Then, after nearly two years, the investigation took a turn. Rick Wolfe, a GM security supervisor at Harrison Radiator where Gillispie worked as a part-time guard, handed over Gillispie's employee ID photo to Miami Twp. Police Officer Scott Moore. Wolfe, a former Miami Twp. cop himself, said co-workers thought Gillispie, who had just been fired, resembled the composite drawing.

Moore passed it along to Detectives Gary Bailey and Steve Fritz, who quickly ruled Gillispie out as a suspect: He didn't fit the physical description and had no criminal history. By mid-June, though, Fritz had left the department to become a private detective and Bailey had retired. It was Moore's turn to take a crack at the case, and he decided to put Gillispie back on the suspect list.

Moore assembled a photo lineup and called the twins in for a look, telling them he had a possible suspect. In the lineup, Gillispie's photo was all but circled and starred. His face was bigger in the frame than most of the others, the photo was on a yellow background and it was a matte finish. The other photos were on blue backgrounds and were glossy.

With Moore beside her, one of the twins picked out Gillispie, initially saying she was 90 percent sure. The next morning, she drove her sister to the station to look at the same photos. She, too, picked out Gillispie. Moore then visited the Harrison Twp. woman in her home and she picked out Gillispie as well.

Meanwhile, every time Moore tried to reach his suspect, he was told he was camping in Kentucky. When he finally sent a letter threatening Gillispie with arrest if he didn't show up for questioning, Gillispie went to the police station — without a lawyer.

A month later, Gillispie was sitting on his front porch on Spruce Drive when five Fairborn police cars screech to a halt in front of his house with their guns drawn.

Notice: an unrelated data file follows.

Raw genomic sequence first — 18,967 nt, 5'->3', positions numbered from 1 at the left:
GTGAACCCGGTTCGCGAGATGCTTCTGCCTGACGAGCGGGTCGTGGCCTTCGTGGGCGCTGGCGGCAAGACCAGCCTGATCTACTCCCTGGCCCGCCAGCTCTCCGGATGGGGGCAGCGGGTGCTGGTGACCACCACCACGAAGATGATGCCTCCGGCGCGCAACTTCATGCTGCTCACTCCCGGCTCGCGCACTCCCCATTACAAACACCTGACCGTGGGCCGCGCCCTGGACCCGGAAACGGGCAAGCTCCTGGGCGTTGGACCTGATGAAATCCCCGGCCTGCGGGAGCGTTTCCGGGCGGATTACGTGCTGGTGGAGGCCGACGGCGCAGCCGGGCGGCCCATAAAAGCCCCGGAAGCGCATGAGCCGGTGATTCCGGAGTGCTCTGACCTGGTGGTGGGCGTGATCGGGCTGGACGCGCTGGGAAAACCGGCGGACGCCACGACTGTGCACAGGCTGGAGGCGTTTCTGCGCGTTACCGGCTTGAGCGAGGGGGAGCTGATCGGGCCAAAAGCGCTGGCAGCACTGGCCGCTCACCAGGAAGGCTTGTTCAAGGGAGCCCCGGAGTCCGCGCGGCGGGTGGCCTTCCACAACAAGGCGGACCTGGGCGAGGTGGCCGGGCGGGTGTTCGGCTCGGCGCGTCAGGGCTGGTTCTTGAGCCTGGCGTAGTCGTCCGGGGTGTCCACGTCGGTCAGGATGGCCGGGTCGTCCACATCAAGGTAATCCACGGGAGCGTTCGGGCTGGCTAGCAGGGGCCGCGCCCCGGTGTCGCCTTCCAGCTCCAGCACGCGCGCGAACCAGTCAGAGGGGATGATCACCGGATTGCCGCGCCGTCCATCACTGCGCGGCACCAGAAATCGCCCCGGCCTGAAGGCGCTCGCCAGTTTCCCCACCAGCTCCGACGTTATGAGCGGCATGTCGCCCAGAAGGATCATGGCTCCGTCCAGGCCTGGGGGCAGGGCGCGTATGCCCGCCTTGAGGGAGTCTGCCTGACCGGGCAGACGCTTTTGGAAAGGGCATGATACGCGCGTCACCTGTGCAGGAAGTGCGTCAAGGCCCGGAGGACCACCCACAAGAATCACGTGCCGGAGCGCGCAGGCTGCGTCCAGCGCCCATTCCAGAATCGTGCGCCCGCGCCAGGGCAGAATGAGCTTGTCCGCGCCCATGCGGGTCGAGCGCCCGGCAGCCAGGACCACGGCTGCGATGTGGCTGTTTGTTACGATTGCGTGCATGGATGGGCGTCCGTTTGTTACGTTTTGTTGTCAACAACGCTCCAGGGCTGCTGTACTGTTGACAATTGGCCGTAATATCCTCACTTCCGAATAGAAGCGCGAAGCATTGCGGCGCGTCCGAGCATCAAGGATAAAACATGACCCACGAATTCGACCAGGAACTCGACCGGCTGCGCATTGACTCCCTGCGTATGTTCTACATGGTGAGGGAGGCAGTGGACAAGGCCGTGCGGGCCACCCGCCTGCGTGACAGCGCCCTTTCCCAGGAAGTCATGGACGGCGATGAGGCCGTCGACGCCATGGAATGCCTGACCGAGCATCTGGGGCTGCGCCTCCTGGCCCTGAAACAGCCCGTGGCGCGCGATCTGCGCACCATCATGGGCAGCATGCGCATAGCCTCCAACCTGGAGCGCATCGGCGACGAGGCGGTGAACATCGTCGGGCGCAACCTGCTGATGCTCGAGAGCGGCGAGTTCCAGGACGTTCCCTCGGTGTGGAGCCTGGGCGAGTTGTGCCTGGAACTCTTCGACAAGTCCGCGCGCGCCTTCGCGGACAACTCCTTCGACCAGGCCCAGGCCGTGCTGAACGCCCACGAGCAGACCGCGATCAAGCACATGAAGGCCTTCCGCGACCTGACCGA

Two friends fetched Juana Gillispie.

"What are you doing! What are you doing! You got the wrong person here," she yelled at the officers.

It is a refrain she would use for the next 16 years.

The trials
For a while, Gillispie's chances for an acquittal appeared strong. Fritz, the former Miami Twp. detective hired by Lieberman to dig into the two-year-old case, started uncovering things that convinced him Gillispie was innocent.

He thought the photo lineups were unreliable. Gillispie's photograph stood out, the sisters viewed the photos on different days — allowing one sister to tell the other which photo she picked — and there was a two-year gap between the crimes and photo lineup. Plus, the police department never arranged a physical lineup.

Gillispie also didn't resemble the victims' initial description of their attacker. The attacker had reddish-brown hair, no chest hair, a loud commanding voice, no accent, bushy eyebrows and a dark suntan. He was also a smoker, wore cologne and smelled of alcohol. Gillispie had brown hair that grayed at the sides, a cleft chin, thick chest hair, pale skin, a Kentucky drawl and rarely wore cologne. Friends say he rarely drank and never smoked.

Gillispie also is pretty sure he was camping in Kentucky the night the twins were attacked. But Lieberman struck out trying to prove Gillispie's alibi — in part because he couldn't find campground records from that weekend — and in the end, the eyewitness testimony from the victims was too much to overcome.

"That's him. I'll never forget that face," one of the sisters told the jury in the first trial.

Prison time
Now at London Correctional Institution, Gillispie busies himself with art projects, creating detailed dioramas of scenes now out of his reach: a corner gas station, a backwoods still, a restored Victorian home.